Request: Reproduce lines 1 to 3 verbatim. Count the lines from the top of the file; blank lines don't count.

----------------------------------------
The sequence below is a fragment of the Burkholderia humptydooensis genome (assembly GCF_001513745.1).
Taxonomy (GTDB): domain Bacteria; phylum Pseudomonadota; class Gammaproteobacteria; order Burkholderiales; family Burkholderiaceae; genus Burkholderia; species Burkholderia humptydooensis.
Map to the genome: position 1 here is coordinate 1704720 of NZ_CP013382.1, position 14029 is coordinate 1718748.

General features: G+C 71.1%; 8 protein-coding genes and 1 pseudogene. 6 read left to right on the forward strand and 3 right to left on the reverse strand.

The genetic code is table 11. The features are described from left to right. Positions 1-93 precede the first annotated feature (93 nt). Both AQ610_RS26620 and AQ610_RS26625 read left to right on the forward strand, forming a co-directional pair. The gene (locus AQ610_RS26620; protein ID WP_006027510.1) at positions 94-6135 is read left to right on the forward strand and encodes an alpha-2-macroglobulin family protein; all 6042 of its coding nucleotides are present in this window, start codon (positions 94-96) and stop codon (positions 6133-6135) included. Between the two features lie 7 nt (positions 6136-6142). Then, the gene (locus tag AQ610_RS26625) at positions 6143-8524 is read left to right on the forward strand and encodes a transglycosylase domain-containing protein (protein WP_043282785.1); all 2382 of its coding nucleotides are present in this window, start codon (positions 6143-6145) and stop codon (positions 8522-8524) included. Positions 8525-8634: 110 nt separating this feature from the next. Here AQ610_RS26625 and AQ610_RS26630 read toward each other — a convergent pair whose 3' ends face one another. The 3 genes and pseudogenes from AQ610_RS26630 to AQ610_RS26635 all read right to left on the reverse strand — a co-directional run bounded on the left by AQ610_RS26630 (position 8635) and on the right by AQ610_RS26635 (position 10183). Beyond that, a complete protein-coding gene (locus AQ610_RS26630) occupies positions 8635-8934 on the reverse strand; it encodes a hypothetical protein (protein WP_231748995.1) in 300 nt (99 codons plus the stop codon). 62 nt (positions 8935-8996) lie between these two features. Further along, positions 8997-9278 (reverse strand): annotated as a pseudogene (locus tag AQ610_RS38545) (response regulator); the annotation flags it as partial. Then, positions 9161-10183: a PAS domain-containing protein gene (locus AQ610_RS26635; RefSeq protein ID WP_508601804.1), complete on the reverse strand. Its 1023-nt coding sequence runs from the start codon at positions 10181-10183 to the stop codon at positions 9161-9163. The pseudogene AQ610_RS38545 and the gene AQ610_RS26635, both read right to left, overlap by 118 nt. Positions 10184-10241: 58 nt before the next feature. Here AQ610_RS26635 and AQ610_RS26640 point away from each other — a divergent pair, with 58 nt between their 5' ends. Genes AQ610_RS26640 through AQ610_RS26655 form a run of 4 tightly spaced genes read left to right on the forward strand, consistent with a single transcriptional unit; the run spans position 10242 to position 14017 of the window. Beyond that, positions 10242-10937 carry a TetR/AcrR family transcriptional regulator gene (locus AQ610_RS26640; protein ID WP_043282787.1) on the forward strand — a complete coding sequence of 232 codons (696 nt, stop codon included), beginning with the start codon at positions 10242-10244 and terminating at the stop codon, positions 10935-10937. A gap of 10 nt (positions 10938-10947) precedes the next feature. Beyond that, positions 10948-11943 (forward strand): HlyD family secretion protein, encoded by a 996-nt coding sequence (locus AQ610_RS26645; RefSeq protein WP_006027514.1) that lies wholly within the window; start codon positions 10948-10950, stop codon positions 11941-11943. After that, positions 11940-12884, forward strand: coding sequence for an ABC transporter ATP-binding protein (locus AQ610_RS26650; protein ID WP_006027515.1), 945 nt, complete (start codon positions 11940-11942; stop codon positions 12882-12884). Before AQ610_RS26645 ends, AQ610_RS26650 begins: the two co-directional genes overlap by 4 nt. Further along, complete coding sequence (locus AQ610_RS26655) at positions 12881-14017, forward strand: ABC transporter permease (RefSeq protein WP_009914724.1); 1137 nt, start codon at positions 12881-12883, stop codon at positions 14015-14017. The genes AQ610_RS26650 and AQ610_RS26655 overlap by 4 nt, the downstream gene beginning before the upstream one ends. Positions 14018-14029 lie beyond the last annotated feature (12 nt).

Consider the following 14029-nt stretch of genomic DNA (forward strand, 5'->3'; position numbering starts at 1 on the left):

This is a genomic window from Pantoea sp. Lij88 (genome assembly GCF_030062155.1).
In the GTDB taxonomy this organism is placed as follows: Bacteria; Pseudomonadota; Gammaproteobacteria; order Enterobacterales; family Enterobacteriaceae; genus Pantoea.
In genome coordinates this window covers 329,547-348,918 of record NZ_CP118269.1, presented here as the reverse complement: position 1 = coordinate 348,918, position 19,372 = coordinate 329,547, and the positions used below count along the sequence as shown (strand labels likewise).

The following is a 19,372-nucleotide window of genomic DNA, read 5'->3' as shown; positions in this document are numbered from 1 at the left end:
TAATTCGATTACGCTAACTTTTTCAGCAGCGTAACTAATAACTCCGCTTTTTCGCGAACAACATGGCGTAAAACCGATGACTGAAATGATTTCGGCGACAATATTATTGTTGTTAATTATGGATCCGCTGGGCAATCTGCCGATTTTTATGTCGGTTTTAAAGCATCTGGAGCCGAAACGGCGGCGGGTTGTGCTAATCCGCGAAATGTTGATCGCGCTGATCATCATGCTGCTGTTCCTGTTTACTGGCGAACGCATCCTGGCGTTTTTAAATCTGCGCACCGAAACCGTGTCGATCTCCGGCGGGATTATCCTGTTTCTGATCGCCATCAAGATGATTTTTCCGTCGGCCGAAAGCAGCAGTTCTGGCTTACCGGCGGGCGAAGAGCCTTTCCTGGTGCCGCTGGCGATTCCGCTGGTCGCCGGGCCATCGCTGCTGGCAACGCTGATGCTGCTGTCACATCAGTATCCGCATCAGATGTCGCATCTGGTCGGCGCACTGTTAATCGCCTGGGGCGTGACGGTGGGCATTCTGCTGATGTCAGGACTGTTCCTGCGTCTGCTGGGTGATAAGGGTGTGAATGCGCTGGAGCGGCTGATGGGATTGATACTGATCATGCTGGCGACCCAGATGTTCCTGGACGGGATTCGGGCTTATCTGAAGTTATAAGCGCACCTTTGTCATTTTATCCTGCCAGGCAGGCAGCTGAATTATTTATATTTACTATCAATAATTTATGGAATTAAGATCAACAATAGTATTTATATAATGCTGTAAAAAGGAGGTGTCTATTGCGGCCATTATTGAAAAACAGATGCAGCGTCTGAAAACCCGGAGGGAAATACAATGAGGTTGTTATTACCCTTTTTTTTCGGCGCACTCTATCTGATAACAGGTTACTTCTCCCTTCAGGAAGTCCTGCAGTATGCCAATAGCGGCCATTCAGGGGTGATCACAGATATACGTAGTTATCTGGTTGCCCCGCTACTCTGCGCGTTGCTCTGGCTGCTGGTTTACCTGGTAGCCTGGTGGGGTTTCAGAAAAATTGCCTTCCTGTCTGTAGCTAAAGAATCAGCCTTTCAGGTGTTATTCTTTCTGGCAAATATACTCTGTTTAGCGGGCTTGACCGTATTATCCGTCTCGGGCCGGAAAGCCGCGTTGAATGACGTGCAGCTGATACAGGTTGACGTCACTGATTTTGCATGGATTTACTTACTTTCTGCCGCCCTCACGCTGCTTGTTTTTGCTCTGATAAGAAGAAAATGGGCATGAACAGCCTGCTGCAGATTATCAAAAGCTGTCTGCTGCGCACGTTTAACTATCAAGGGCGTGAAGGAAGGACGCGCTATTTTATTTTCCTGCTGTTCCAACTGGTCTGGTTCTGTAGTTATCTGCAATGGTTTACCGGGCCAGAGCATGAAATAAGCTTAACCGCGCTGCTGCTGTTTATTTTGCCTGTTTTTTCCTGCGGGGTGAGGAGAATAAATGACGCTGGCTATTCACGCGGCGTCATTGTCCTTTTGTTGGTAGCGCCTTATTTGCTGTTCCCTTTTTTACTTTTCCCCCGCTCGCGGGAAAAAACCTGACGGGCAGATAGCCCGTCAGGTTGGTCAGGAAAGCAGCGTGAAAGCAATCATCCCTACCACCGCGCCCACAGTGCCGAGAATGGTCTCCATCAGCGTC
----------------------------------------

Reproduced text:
The sequence below is a fragment of the Burkholderia humptydooensis genome (assembly GCF_001513745.1).
Taxonomy (GTDB): domain Bacteria; phylum Pseudomonadota; class Gammaproteobacteria; order Burkholderiales; family Burkholderiaceae; genus Burkholderia; species Burkholderia humptydooensis.
Map to the genome: position 1 here is coordinate 1704720 of NZ_CP013382.1, position 14029 is coordinate 1718748.